why does this hang
reqhye72zux at mailexpire.com
Mon Aug 20 03:26:31 CEST 2001
Doug Fort wrote:
> John Hunter wrote:
>> I have a class member function that returns a member of that
>> class, namely a date class that returns 'tomorrow'
>> from Trade import MyDate
>> d = MyDate()
>> #mdy is month/day/year as a string
>> print 'today is %s' % d.get_mdy()
>> print 'tomorrow is %s' % (d.get_tomorrow().get_mdy())
>> If I don't put the parens around 'd.get_tomorrow().get_mdy()' the
>> code hangs (totally frozen, no response to Ctrl-C on a linux box)
>> Does the % operator bind more tightly than the '.' operator? Is
>> this expected?
> The formatted string is looking for a tuple or a dictionary
> following the '%'. It's not a case of '%' binding more tightly than
> '.'. By using the parentheses you are converting the output of the
> function to a tuple. I'm not too hip to Python internals, but I
> suspect the interpreter is trying to get a tuple from the address
> of the get_mdy() member, rather than calling the function. I like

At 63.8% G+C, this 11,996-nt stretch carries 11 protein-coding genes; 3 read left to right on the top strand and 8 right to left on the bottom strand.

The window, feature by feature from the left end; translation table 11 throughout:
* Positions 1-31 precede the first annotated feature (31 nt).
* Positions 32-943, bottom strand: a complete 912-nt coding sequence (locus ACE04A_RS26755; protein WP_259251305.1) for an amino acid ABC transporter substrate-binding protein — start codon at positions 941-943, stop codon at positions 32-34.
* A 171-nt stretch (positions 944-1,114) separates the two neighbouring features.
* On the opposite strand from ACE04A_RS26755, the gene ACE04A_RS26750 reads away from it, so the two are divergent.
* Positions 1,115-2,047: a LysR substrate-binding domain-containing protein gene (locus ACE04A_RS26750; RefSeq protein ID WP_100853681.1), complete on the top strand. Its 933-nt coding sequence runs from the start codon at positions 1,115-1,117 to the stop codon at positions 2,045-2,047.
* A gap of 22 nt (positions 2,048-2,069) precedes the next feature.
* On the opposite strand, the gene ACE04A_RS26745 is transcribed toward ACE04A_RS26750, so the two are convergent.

> to use the form ... % (d.get_tomorrow().get_mdy(),) to make it
> explicit that it's a tuple.
That's not entirely right: the % formatting operator only needs a tuple
if there are multiple arguments to be formatted. And the % operator has
a lower priority than the . and () operator, I'm virtually (99% +)
certain of that.
So it's a bit of a mystery. The parentheses shouldn't make any
difference whatsoever, they do not make the expression into a tuple, as
you suggested, the comma operator does that.
So the bug must be in Python (egad!), or by some strange coincidence
your code crashed when you tried it without the parentheses, but later
(or earlier) it worked, perhaps because you tinkered with it, or it
could be that the time was different and thus the data you worked with
too. I assume MyDate() makes an object with the current date/time?
There could be critical values (time periods) for which there's no
get_tomorrow(), so to speak. ;-)
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